Mental Health And Addiction Treatment Theories and Approaches
For people with dual disorders (also known as “dual diagnosis”), the attempt to obtain professional help can be bewildering and confusing. They may have problems arising within themselves as a result of their psychiatric and alcohol and other drug (AOD) use disorders as well as problems of external origin that derive from the conflicts, limitations, and clashing philosophies of the mental health and addiction treatment systems. For example, internal problems such as frustration, denial, or depression may hinder their ability to recognize the need for help and diminish their ability to ask for help. A typical external problem might be the confusion experienced when individuals need services but lack knowledge about the different goals and processes of various types of available services. Other problems of external origin may be very fundamental, such as the inability to pay for child care services or the lack of transportation to the only available outpatient program.
Historically, when patients in alcohol and other drug (AOD) treatment exhibited vivid and acute psychiatric symptoms, the symptoms were either: 1) unrecognized, 2) observed but misdescribed as toxicity or “acting-out behavior,” or 3) accurately identified, prompting the patients to be discharged or referred to a mental health program. Virtually the same process occurred for patients in mental health treatment who exhibited vivid and acute symptoms of AOD use disorders.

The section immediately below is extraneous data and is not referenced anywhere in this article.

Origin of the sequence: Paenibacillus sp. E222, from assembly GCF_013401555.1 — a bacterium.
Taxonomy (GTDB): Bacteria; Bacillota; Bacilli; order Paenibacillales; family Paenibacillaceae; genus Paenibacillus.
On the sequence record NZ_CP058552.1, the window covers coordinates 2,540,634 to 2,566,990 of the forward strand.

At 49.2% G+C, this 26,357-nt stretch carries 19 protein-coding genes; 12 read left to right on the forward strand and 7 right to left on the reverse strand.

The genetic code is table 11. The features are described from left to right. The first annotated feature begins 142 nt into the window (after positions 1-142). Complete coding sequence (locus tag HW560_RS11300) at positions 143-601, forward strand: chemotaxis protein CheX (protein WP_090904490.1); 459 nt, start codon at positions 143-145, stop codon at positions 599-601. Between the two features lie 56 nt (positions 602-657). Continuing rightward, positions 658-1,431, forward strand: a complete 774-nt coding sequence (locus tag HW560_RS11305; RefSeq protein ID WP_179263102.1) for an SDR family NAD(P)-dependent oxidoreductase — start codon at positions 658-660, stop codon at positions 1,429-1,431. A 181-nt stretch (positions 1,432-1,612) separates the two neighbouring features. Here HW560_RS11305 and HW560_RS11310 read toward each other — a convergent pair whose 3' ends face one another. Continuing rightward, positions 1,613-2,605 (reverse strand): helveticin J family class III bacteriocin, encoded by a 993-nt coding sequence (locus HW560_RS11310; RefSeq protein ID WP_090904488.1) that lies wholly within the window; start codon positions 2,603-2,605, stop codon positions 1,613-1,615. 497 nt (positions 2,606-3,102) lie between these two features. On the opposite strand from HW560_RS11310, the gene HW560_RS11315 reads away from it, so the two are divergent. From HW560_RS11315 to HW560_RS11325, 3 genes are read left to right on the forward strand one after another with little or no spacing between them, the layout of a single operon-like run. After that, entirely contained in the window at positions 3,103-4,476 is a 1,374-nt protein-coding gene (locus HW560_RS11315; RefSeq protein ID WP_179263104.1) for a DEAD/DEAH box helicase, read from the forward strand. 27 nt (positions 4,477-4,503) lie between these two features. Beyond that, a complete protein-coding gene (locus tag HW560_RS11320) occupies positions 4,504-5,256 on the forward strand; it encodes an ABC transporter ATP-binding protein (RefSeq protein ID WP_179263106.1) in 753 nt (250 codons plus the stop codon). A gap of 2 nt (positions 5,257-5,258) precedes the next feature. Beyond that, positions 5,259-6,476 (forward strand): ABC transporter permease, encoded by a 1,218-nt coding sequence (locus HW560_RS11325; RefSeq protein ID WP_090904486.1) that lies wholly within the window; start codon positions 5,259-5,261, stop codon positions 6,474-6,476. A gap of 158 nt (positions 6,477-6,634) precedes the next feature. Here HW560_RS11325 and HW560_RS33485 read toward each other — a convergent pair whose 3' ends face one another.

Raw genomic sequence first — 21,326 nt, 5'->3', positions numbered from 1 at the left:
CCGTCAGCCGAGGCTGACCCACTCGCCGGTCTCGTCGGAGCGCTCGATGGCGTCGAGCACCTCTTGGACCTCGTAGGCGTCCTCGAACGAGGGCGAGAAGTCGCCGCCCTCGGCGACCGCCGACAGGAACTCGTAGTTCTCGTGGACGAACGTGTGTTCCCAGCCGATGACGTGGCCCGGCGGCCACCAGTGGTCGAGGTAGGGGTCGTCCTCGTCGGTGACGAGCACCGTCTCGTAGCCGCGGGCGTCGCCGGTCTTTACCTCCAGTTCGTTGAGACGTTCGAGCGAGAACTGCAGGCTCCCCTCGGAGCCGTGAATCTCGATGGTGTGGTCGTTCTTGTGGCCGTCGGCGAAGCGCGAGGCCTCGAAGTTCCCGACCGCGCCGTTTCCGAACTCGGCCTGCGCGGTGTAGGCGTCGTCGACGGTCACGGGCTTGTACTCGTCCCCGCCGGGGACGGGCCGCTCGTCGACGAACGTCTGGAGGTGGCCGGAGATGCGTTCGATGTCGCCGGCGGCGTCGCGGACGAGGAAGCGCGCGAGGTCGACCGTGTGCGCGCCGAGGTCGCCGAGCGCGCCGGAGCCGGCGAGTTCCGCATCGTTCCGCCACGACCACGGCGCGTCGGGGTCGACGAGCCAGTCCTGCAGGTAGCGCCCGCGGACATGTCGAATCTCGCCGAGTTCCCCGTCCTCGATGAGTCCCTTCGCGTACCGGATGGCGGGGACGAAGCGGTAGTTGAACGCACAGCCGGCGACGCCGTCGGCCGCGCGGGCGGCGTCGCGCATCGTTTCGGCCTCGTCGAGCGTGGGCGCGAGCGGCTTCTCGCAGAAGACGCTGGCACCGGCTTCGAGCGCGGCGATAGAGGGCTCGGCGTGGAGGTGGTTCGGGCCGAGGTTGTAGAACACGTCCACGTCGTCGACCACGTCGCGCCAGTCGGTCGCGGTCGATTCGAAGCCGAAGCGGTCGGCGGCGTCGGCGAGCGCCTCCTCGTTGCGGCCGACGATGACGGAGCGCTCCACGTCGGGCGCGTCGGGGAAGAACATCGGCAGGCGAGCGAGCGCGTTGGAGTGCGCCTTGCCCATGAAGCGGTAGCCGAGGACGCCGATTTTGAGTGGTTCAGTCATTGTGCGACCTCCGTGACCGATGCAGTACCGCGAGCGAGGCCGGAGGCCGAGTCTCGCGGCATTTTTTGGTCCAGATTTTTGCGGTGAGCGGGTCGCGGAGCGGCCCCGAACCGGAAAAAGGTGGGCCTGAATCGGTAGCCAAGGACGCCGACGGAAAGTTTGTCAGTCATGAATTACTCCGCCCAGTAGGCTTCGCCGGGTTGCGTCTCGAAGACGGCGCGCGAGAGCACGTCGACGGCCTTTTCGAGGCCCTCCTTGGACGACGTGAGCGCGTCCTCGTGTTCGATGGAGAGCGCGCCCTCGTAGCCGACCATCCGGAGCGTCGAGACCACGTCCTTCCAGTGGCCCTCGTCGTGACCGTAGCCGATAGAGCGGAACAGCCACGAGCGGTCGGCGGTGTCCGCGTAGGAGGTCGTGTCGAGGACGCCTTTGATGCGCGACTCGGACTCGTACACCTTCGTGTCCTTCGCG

Mislabeling, rejecting, failing to recognize, or automatically transferring patients with dual disorders can result in inadequate treatment, with patients falling between the cracks of treatment systems. The symptoms of psychiatric and AOD use disorders often fluctuate in intensity and frequency. Current symptom presentation may reflect a short-term change in the course of long-term dual disorders. Thus, even when patients receive traditional professional help, treatment may address only selected aspects of their overall problem unless treatment is coordinated among services including AOD, mental health, social, and medical programs.
As a result, the treatment system itself may be a stumbling block for some people attempting to receive ongoing, appropriate, and comprehensive treatment for combined psychiatric and AOD use disorders. Thus, treatment services for patients with dual disorders must be sensitive to both the individual’s and the treatment system’s impediments to the initiation and continuation of treatment.
Treatment Systems: Mental Health, Addiction, And Medical
People with dual disorders who want to engage in the treatment process (or who need to do so) frequently encounter not one but several treatment systems, each having its own strengths and weaknesses. These treatment systems have different clinical approaches.
The Mental Health System
Actually, there is no single mental health system, although most States have a set of public mental health centers. Rather, mental health services are provided by a variety of mental health professionals including psychiatrists; psychologists; clinical social workers; clinical nurse specialists; other therapists and counselors including marriage, family, and child counselors (MFCCs); and paraprofessionals.
These mental health personnel work in a variety of settings, using a variety of theories about the treatment of specific psychiatric disorders. Different types of mental health professionals (for example, social workers and MFCCs) have differing perspectives; moreover, practitioners within a given group often use different approaches.